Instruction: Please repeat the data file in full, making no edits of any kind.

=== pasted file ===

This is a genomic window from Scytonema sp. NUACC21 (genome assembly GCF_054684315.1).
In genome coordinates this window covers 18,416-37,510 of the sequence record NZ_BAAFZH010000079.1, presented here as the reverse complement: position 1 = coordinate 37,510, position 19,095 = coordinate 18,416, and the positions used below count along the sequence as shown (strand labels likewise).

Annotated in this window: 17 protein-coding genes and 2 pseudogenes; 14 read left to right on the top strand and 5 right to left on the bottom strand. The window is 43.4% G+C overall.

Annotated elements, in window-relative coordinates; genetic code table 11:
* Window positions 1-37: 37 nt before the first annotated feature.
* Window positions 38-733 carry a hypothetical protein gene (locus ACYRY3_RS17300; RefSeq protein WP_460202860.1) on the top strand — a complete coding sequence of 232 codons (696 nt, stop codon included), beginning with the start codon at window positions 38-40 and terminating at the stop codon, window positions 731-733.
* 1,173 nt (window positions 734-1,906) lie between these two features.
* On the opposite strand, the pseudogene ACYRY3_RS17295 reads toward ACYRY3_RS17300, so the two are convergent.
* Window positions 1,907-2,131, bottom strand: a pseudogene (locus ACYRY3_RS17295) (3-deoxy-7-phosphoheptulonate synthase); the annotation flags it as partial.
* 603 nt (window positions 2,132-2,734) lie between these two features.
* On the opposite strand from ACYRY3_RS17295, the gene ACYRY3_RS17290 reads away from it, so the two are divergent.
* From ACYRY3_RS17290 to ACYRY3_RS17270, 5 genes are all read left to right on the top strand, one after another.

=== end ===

This is a genomic window from Scytonema sp. NUACC21 (genome assembly GCF_054684315.1).
In genome coordinates this window covers 18,416-37,510 of the sequence record NZ_BAAFZH010000079.1, presented here as the reverse complement: position 1 = coordinate 37,510, position 19,095 = coordinate 18,416, and the positions used below count along the sequence as shown (strand labels likewise).

Annotated in this window: 17 protein-coding genes and 2 pseudogenes; 14 read left to right on the top strand and 5 right to left on the bottom strand. The window is 43.4% G+C overall.

Annotated elements, in window-relative coordinates; genetic code table 11:
* Window positions 1-37: 37 nt before the first annotated feature.
* Window positions 38-733 carry a hypothetical protein gene (locus ACYRY3_RS17300; RefSeq protein WP_460202860.1) on the top strand — a complete coding sequence of 232 codons (696 nt, stop codon included), beginning with the start codon at window positions 38-40 and terminating at the stop codon, window positions 731-733.
* 1,173 nt (window positions 734-1,906) lie between these two features.
* On the opposite strand, the pseudogene ACYRY3_RS17295 reads toward ACYRY3_RS17300, so the two are convergent.
* Window positions 1,907-2,131, bottom strand: a pseudogene (locus ACYRY3_RS17295) (3-deoxy-7-phosphoheptulonate synthase); the annotation flags it as partial.
* 603 nt (window positions 2,132-2,734) lie between these two features.
* On the opposite strand from ACYRY3_RS17295, the gene ACYRY3_RS17290 reads away from it, so the two are divergent.
* From ACYRY3_RS17290 to ACYRY3_RS17270, 5 genes are all read left to right on the top strand, one after another.